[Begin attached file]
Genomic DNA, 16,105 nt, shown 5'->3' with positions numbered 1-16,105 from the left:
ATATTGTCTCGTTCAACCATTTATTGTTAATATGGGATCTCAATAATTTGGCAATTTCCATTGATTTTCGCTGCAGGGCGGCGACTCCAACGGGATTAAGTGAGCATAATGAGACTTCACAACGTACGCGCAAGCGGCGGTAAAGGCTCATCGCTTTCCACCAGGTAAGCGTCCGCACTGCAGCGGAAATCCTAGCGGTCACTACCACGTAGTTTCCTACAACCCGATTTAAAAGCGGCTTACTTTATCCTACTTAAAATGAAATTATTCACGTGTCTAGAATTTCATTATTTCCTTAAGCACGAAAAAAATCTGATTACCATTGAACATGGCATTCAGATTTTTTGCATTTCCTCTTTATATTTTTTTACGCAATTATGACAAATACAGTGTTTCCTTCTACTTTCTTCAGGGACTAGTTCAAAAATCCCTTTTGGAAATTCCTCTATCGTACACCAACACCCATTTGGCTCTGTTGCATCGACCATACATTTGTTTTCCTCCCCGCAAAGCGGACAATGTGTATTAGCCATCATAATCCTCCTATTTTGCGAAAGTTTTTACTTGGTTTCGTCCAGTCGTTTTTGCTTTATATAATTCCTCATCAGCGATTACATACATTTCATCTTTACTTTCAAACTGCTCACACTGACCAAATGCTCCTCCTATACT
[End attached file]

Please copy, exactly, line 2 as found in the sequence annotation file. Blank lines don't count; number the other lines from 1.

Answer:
ATATTGTCTCGTTCAACCATTTATTGTTAATATGGGATCTCAATAATTTGGCAATTTCCATTGATTTTCGCTGCAGGGCGGCGACTCCAACGGGATTAAGTGAGCATAATGAGACTTCACAACGTACGCGCAAGCGGCGGTAAAGGCTCATCGCTTTCCACCAGGTAAGCGTCCGCACTGCAGCGGAAATCCTAGCGGTCACTACCACGTAGTTTCCTACAACCCGATTTAAAAGCGGCTTACTTTATCCTACTTAAAATGAAATTATTCACGTGTCTAGAATTTCATTATTTCCTTAAGCACGAAAAAAATCTGATTACCATTGAACATGGCATTCAGATTTTTTGCATTTCCTCTTTATATTTTTTTACGCAATTATGACAAATACAGTGTTTCCTTCTACTTTCTTCAGGGACTAGTTCAAAAATCCCTTTTGGAAATTCCTCTATCGTACACCAACACCCATTTGGCTCTGTTGCATCGACCATACATTTGTTTTCCTCCCCGCAAAGCGGACAATGTGTATTAGCCATCATAATCCTCCTATTTTGCGAAAGTTTTTACTTGGTTTCGTCCAGTCGTTTTTGCTTTATATAATTCCTCATCAGCGATTACATACATTTCATCTTTACTTTCAAACTGCTCACACTGACCAAATGCTCCTCCTATACT